By Safiya Merchant

University of Michigan student leaders that conduct K-12 educational outreach received the opportunity to connect and learn from one another at the Project Inspire Student Organization Networking Event on September 18.

Hosted by the Center for Educational Outreach (CEO), the event served as a way for student leaders to meet and share their stories about working with young people in diverse settings.

Along with participating in group activities that allowed students to see the common experiences they’ve shared regarding K-12 outreach, attendees learned about how they could receive training and support from campus units like CEO and the Edward Ginsberg Center.

Students talking at a table

Through Project Inspire, CEO supports student organizations that seek to offer educational experiences for K-12 youth. The center offers training, an outreach toolkit, program consulting, and funding support.

“We know that students from underrepresented backgrounds and identities face a myriad of obstacles in their K-12 educational journey,” Keiran Miller, the CEO Project Inspire Graduate Intern, said as he discussed why this work is important. “U-M Student organizations are positioned to provide real-world experience to students who are not much younger than themselves as a way to inspire them to achieve more than they ever thought possible.”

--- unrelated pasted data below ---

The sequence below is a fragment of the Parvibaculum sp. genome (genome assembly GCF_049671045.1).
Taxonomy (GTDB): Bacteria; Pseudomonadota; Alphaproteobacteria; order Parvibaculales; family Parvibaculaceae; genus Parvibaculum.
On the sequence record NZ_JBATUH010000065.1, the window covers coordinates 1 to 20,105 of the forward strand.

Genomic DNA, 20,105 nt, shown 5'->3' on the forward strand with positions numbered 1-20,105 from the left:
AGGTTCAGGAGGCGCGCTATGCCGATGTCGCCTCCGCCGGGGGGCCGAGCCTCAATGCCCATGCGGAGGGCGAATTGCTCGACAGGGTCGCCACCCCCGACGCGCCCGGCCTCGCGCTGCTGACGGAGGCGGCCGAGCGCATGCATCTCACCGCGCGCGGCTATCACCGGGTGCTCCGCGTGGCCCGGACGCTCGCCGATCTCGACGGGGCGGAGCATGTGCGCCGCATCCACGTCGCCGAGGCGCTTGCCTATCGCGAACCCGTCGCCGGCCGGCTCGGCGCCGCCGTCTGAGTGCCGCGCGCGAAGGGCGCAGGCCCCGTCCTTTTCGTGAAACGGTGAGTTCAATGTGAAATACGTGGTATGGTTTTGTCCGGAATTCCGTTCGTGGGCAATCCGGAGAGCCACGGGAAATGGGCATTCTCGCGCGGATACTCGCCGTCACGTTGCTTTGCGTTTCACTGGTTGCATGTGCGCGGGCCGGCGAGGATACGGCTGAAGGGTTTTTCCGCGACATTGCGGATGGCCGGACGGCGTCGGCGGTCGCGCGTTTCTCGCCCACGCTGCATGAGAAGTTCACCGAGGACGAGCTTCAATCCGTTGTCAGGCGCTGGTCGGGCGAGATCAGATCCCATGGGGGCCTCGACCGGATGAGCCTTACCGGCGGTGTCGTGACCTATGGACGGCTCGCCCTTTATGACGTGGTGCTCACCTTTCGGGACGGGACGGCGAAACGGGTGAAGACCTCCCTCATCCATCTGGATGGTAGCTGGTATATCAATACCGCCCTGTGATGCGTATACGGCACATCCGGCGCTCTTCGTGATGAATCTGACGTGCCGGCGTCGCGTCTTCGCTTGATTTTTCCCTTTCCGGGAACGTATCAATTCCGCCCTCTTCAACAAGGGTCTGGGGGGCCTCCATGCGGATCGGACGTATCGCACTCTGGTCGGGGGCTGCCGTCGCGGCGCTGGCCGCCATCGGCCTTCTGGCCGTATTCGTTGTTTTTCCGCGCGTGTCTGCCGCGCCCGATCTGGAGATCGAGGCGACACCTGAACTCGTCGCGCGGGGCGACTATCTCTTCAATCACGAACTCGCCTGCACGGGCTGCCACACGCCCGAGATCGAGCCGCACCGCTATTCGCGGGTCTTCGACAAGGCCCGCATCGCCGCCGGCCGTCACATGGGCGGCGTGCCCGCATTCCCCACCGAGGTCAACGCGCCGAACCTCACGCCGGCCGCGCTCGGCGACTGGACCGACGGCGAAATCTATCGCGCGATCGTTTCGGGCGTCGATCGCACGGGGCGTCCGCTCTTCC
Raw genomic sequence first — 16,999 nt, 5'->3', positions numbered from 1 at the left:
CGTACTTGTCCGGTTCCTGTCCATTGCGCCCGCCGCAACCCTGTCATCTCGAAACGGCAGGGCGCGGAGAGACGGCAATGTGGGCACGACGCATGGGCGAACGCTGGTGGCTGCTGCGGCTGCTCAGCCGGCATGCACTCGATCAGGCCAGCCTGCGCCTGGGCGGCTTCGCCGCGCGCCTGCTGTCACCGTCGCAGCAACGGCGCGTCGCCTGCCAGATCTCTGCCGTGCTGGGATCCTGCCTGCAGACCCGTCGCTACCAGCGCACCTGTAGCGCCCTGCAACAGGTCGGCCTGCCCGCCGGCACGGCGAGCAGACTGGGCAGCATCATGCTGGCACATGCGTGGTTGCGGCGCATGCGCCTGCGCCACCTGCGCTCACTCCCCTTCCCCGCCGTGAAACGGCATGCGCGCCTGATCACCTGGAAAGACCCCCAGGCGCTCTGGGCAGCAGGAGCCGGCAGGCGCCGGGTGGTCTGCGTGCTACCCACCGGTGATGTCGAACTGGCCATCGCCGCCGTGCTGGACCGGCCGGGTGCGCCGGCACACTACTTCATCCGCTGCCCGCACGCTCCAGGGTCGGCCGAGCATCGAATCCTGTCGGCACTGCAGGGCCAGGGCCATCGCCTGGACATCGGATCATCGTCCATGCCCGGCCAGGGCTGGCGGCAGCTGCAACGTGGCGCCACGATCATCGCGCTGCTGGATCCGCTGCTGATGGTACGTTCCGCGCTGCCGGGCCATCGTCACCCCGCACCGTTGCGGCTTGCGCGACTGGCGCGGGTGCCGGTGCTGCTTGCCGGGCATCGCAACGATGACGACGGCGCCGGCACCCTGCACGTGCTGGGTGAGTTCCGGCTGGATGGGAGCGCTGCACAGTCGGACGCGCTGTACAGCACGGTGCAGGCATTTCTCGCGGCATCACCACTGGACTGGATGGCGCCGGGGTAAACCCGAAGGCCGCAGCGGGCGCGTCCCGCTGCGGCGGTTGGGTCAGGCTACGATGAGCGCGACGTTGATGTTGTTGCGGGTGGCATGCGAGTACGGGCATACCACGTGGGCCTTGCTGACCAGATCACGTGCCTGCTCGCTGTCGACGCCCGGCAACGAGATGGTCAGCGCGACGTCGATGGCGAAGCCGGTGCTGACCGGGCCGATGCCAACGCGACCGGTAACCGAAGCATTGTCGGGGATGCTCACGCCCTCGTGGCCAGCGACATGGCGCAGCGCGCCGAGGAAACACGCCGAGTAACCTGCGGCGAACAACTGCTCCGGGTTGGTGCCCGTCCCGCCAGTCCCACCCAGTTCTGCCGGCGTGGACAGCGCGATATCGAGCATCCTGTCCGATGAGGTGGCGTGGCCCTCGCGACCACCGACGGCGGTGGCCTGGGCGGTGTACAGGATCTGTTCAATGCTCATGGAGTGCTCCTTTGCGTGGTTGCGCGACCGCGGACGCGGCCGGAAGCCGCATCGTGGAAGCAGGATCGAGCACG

Tania Zaragoza, the outreach and recruitment chair for Latinx student group La Casa, said she attended the Project Inspire networking event because she wants to improve her organization’s outreach programming.

One of the outreach events that La Casa organizes is Latinx Wolverine Day, which gives Latinx admitted students the chance to visit U-M and learn about campus resources as well as how to respond to challenges they may face as Latinx students.

As a first-generation college student who could not always find answers to her questions about college at home, Zaragoza can attest to the ways in which K-12 outreach benefits students.

“When I participated in Latinx Wolverine Day, that made me feel inspired, prepared and that this was a place for me because I was informed about all the resources and opportunities and support that I was going to receive here as a Latinx student,” the sophomore said. “I feel like it’s important to give back and continue on so Latinx students have access to these opportunities, are well-informed about them, and actually take advantage of them.”

For more information about Project Inspire, visit